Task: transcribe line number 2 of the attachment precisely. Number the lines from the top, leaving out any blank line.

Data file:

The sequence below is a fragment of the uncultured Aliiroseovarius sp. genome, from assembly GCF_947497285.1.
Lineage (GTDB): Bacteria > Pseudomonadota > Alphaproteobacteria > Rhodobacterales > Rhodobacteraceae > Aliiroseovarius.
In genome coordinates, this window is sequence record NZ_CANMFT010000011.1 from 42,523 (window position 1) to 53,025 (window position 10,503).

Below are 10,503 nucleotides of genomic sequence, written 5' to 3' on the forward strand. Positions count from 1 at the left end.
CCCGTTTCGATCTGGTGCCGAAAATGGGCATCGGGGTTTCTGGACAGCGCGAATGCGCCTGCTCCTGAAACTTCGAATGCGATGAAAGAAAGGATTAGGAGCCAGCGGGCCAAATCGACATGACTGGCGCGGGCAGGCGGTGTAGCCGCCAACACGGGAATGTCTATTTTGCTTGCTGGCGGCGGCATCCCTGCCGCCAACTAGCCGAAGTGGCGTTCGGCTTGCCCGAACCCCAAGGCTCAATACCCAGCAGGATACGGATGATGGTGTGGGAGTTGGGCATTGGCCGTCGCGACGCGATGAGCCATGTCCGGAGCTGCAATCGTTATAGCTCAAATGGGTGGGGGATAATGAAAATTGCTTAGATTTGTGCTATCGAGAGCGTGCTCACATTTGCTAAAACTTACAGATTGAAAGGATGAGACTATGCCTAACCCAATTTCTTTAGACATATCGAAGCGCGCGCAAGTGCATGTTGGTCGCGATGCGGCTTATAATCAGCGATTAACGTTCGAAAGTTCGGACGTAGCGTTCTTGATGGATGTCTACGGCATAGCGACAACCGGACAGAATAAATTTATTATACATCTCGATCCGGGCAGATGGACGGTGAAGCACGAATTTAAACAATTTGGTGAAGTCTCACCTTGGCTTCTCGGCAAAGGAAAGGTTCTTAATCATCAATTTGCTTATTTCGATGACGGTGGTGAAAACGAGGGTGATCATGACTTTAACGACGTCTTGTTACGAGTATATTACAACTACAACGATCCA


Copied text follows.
Lineage (GTDB): Bacteria > Pseudomonadota > Alphaproteobacteria > Rhodobacterales > Rhodobacteraceae > Aliiroseovarius.